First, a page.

The agricultural giant was found to have been selling genetically modified cotton seeds without labeling them as such. Between 2002 and 2007, Monsanto’s seeds were illegally sold in several Texas counties where the seeds are explicitly banned.
The seeds — known as Bollgard and Bollgard II — were genetically engineered to produce the insecticide Bacillus thuringiensis (Bt), and Texas officials were concerned that using the seeds would lead to pest resistance.
But that didn’t stop Monsanto from bamboozling buyers into purchasing the illegal seeds.
Here’s the bad news: Monsanto’s market cap is $29.5 billion,
so the fine is less than a hundredth of a percent of that.
Still, the fines keep going up. Maybe eventually they’ll get big enough to sting.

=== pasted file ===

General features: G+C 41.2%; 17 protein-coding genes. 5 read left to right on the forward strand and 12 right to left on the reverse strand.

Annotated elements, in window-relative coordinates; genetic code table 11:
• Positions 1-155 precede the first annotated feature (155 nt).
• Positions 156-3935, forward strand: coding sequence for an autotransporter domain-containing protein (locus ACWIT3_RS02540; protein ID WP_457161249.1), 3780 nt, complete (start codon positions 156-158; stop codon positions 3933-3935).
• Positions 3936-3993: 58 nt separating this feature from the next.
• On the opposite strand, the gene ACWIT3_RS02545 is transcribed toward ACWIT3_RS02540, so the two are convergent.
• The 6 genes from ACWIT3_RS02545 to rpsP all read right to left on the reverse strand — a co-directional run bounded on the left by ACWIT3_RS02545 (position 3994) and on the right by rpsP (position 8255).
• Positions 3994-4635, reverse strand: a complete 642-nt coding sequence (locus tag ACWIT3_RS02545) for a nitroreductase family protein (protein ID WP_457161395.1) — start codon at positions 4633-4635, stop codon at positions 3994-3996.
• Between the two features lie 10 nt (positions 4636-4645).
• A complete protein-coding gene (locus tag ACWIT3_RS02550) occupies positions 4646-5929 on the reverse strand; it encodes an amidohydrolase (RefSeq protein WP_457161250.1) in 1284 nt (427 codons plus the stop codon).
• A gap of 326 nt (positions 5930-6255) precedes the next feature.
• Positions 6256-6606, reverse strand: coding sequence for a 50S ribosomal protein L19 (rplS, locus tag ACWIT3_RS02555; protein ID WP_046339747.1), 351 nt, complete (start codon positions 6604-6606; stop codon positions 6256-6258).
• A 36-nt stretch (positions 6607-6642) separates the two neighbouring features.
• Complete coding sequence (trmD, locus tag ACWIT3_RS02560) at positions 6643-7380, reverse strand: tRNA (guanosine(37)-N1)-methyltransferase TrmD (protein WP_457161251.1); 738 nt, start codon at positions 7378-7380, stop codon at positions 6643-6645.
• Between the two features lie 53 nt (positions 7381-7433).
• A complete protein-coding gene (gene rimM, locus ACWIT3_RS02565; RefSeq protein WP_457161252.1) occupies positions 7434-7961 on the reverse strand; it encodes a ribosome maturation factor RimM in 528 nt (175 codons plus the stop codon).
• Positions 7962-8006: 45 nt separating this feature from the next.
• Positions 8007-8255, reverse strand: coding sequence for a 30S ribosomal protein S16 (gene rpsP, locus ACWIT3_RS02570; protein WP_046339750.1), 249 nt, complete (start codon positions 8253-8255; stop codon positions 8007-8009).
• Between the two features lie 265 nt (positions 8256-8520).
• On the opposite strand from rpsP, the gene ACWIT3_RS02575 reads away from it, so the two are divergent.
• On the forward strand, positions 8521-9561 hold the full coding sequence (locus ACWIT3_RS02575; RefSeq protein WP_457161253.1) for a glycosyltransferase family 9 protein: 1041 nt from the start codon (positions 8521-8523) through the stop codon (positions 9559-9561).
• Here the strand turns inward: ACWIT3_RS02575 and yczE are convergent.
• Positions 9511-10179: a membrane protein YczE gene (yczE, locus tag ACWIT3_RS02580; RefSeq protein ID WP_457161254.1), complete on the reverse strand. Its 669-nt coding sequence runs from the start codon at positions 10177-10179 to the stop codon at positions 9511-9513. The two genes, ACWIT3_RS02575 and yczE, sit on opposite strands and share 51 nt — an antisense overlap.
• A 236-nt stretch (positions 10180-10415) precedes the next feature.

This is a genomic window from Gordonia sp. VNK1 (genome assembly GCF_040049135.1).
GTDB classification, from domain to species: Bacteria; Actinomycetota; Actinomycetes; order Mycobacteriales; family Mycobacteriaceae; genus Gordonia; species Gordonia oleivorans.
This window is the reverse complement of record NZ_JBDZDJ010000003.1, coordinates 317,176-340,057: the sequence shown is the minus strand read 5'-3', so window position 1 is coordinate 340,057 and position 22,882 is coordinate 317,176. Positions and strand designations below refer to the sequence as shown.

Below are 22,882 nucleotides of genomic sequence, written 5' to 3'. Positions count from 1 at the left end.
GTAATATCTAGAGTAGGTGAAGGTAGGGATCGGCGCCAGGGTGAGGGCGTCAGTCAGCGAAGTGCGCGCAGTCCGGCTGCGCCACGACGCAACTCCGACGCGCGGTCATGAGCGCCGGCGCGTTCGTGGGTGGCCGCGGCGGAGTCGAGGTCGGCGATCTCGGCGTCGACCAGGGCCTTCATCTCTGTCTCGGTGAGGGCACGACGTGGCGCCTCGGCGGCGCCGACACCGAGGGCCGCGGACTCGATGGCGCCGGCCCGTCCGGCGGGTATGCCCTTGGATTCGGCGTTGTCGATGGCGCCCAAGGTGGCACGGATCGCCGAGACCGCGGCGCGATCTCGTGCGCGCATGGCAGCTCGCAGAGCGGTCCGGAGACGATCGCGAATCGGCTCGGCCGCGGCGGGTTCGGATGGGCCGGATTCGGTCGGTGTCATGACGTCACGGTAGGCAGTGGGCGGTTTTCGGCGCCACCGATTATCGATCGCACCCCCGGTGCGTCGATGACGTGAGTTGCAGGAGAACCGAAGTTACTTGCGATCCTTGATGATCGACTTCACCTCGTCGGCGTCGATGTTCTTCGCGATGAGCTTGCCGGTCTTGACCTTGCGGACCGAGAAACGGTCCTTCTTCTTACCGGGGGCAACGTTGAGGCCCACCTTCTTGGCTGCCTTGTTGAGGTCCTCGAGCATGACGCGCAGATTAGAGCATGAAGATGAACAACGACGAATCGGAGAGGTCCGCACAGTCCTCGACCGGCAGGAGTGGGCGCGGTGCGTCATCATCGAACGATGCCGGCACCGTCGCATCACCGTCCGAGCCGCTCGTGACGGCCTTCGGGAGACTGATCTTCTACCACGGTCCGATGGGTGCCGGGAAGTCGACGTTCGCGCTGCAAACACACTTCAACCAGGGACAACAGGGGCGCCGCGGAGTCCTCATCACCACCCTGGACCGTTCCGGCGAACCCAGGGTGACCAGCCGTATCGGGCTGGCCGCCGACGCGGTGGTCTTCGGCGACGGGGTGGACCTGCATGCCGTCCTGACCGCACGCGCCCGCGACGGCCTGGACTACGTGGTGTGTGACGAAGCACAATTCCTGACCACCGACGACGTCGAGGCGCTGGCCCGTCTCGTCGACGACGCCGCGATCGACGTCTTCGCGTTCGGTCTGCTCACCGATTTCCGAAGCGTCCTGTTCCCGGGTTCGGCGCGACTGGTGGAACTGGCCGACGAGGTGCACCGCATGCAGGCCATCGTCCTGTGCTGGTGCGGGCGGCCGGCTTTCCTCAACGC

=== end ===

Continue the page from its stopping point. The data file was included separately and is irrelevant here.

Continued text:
Or we could just trust the company that made Agent Orange and DDT.
France’s highest court has ruled that U.S. agrochemical giant Monsanto had not told the truth about the safety of its best-selling weed-killer, Roundup. The court confirmed an earlier judgment that Monsanto had falsely advertised its herbicide as “biodegradable” and claimed it “left the soil clean.”
It’s about time some court decided that.
Now let’s hear some U.S. court say the same thing.
The company was fined 15,000 euros (£13,800; $22,400).
Earlier this month, Monsanto reported a fourth quarter loss of $233m (£147m), driven mostly by a drop in sales of its Roundup brand.
Now that’s getting closer to an appropriate size.
Largely driven by the state of the economy no doubt.
How about a court-imposed fine of that size or larger?
Monsanto has a market cap of $43.6 billion so larger would be appropriate.